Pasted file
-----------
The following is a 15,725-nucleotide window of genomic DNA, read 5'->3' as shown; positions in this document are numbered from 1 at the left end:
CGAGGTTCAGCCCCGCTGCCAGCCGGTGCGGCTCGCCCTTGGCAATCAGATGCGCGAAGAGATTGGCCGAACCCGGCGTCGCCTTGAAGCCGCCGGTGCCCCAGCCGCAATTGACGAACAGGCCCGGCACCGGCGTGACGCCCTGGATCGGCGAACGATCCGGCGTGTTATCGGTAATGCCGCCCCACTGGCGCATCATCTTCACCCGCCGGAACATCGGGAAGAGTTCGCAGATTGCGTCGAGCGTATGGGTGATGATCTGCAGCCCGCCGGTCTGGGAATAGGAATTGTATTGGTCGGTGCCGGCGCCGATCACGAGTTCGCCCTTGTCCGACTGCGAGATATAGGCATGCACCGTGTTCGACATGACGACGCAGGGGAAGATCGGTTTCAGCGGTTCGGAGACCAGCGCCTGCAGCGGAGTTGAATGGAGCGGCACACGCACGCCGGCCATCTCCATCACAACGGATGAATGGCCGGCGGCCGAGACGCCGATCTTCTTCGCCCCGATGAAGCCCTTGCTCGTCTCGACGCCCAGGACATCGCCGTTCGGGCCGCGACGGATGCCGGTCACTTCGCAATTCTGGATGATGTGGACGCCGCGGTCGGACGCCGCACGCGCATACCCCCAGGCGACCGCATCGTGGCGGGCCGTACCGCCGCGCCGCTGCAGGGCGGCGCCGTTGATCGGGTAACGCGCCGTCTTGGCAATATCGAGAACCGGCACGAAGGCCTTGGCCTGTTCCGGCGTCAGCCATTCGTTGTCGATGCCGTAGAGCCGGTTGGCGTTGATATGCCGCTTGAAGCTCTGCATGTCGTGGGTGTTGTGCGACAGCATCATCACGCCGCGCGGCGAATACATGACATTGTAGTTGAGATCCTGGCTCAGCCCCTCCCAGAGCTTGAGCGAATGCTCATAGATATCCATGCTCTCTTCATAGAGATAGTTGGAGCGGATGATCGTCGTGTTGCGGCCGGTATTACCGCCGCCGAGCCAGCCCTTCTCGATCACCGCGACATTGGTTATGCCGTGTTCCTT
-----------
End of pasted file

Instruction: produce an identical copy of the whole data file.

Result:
The following is a 15,725-nucleotide window of genomic DNA, read 5'->3' as shown; positions in this document are numbered from 1 at the left end:
CGAGGTTCAGCCCCGCTGCCAGCCGGTGCGGCTCGCCCTTGGCAATCAGATGCGCGAAGAGATTGGCCGAACCCGGCGTCGCCTTGAAGCCGCCGGTGCCCCAGCCGCAATTGACGAACAGGCCCGGCACCGGCGTGACGCCCTGGATCGGCGAACGATCCGGCGTGTTATCGGTAATGCCGCCCCACTGGCGCATCATCTTCACCCGCCGGAACATCGGGAAGAGTTCGCAGATTGCGTCGAGCGTATGGGTGATGATCTGCAGCCCGCCGGTCTGGGAATAGGAATTGTATTGGTCGGTGCCGGCGCCGATCACGAGTTCGCCCTTGTCCGACTGCGAGATATAGGCATGCACCGTGTTCGACATGACGACGCAGGGGAAGATCGGTTTCAGCGGTTCGGAGACCAGCGCCTGCAGCGGAGTTGAATGGAGCGGCACACGCACGCCGGCCATCTCCATCACAACGGATGAATGGCCGGCGGCCGAGACGCCGATCTTCTTCGCCCCGATGAAGCCCTTGCTCGTCTCGACGCCCAGGACATCGCCGTTCGGGCCGCGACGGATGCCGGTCACTTCGCAATTCTGGATGATGTGGACGCCGCGGTCGGACGCCGCACGCGCATACCCCCAGGCGACCGCATCGTGGCGGGCCGTACCGCCGCGCCGCTGCAGGGCGGCGCCGTTGATCGGGTAACGCGCCGTCTTGGCAATATCGAGAACCGGCACGAAGGCCTTGGCCTGTTCCGGCGTCAGCCATTCGTTGTCGATGCCGTAGAGCCGGTTGGCGTTGATATGCCGCTTGAAGCTCTGCATGTCGTGGGTGTTGTGCGACAGCATCATCACGCCGCGCGGCGAATACATGACATTGTAGTTGAGATCCTGGCTCAGCCCCTCCCAGAGCTTGAGCGAATGCTCATAGATATCCATGCTCTCTTCATAGAGATAGTTGGAGCGGATGATCGTCGTGTTGCGGCCGGTATTACCGCCGCCGAGCCAGCCCTTCTCGATCACCGCGACATTGGTTATGCCGTGTTCCTT